Artificial Photosynthesis Promises To Be A More Efficient Source Of Renewable Energy Than Solar Panels

In a new study published in the Proceedings of the National Academy of Sciences, scientists from China and the United States found a more efficient way of generating renewable energy through artificial photosynthesis.

There is much interest in artificial photosynthesis because, compared to a solar cell, plants convert solar energy to another form of energy in a more efficient manner. A prior study published in the same journal in August of 2017 explored solar energy conversion in plants with the aim of improving the quality of solar cells.

The researchers imitated the process by which plants generate oxygen by creating an iridium catalyst with two metal centers.

Based on the tests conducted by the researchers, the catalyst has the necessary structure to support solar fuel photosynthesis. The lead author of the study, Dunwei Wang, an associate professor at Boston College, explains the significance of replicating photosynthesis artificially.

"Our research concerns the technology for direct solar energy storage. It addresses the critical challenge that solar energy is intermittent. It does so by directly harvesting and storing the energy in chemical bonds, similar to how photosynthesis is performed but with higher efficiencies and lower cost."

For the study, researchers focused on a catalyst with two atoms, and they chose iridium as the medium. Based on the tests they conducted on the catalyst, it can serve as an effective platform for artificial photosynthesis since it has high activity as far as water oxidation is concerned and is highly stable.

Catalysts or substances that increase the rate of chemical reaction can play a crucial role in generating renewable energy. Right now, the main focus of many researchers is to find a heterogeneous catalyst for artificial photosynthesis that can be used in large-scale industrial transformations.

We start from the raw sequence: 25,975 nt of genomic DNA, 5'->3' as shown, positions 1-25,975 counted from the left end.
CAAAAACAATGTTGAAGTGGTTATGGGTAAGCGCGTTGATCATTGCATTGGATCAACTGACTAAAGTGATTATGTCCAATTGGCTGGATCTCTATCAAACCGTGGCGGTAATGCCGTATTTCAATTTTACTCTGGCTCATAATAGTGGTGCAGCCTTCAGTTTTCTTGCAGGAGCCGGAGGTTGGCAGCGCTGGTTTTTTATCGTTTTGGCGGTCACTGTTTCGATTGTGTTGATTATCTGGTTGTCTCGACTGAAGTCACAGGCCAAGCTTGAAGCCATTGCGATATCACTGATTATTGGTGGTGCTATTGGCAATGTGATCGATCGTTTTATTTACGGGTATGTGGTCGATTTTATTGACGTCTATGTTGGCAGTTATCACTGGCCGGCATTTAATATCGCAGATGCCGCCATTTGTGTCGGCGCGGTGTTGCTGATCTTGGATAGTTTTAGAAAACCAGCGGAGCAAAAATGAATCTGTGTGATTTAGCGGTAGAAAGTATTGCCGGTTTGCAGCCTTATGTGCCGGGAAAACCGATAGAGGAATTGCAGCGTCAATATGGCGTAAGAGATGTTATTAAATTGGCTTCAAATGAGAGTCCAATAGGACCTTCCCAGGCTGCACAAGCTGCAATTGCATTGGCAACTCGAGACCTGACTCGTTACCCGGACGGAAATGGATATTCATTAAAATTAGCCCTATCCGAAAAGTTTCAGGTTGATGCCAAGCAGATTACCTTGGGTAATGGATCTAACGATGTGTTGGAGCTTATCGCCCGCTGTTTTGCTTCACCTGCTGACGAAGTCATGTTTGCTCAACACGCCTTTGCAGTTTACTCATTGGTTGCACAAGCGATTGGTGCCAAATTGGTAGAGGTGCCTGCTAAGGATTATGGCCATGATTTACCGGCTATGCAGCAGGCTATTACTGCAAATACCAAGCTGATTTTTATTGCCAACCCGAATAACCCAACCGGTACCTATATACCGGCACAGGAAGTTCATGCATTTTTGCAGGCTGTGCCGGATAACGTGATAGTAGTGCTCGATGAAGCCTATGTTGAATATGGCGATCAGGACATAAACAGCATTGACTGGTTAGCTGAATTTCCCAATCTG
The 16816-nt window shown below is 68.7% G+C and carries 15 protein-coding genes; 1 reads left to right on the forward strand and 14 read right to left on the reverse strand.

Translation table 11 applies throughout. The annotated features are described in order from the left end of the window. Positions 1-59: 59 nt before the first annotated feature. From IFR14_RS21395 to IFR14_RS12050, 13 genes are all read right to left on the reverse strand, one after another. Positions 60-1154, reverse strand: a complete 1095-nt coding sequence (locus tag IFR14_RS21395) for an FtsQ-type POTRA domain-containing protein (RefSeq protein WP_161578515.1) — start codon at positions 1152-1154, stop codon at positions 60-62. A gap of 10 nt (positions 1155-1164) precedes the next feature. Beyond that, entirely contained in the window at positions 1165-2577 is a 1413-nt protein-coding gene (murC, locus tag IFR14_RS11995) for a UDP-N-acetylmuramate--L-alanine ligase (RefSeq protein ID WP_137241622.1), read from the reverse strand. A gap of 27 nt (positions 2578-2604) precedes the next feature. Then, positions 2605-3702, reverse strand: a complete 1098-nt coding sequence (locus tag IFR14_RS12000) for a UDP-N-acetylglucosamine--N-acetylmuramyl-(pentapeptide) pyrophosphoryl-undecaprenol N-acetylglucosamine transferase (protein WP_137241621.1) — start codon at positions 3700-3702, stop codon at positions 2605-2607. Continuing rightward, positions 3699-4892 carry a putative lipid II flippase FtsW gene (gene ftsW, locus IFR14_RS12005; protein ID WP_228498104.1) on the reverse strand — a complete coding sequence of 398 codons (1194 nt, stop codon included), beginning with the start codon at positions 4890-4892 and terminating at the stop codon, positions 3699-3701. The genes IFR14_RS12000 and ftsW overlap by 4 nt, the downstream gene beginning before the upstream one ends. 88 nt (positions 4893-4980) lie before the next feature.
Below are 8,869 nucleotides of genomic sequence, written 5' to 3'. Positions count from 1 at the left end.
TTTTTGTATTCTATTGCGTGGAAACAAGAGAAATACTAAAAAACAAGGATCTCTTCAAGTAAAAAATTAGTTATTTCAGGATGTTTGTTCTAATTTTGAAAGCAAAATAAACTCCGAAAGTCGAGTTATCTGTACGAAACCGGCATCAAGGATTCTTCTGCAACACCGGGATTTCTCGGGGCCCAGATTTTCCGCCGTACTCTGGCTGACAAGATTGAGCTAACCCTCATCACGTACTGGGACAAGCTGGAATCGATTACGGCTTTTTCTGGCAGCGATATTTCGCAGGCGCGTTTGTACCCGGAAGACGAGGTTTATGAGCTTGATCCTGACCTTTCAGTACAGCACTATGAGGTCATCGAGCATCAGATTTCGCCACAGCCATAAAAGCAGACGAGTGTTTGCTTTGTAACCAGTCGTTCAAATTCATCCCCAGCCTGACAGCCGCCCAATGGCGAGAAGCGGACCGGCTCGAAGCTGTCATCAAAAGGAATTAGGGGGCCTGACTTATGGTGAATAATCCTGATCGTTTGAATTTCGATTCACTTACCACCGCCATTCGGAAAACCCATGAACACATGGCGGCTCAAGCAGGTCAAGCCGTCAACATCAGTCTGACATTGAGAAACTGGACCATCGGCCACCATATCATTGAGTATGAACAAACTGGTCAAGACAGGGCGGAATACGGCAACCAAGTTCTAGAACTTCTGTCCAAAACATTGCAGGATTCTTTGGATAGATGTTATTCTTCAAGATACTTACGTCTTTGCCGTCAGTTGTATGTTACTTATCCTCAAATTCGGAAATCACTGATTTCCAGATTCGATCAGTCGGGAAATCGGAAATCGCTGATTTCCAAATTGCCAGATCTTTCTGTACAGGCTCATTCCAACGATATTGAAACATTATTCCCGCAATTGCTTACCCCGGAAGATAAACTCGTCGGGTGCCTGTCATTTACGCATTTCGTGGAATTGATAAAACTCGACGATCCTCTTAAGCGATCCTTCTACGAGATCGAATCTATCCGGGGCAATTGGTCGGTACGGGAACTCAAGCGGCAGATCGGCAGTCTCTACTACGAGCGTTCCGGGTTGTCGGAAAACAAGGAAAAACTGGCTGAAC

The biggest problem scientists encountered in imitating photosynthesis to harness and store energy was the fact that the atomic structure of heterogeneous catalysts had a poor definition, making it complicated to assess mechanisms on a molecular level. Thanks to new technology, researchers were able to develop a better platform to study complex reactions in more than one active site.

The challenge in generating artificial photosynthesis is to search for the most durable heterogeneous catalyst for water oxidation. The process is crucial for photosynthesis, and mimicking the process will require the catalyst. In previous studies, researchers found the right homogeneous catalyst for the same function, but the issue lies in the catalyst's durability. As reported by Science Daily, Wang says that this study on artificial photosynthesis is promising for several reasons.

"For the first time, we have a glimpse of the potential of heterogeneous catalysts in clean energy production and storage."

Using the Advanced Light Source at the Lawrence Berkeley National Laboratory, Wang and his team determined the structure of the iridium catalyst. They conducted the study using the X-ray Absorption Near Edge Structure and the X-ray absorption fine structure.

Wang continued that they were surprised by how simple and durable the catalyst is. At the same time, results from the test show it produces the desired water oxidation reaction.

The U.S. Department of Energy and the National Science Foundation, together with other Chinese agencies, funded the study, which could be the platform for discovering the best method to harness renewable energy using artificial photosynthesis.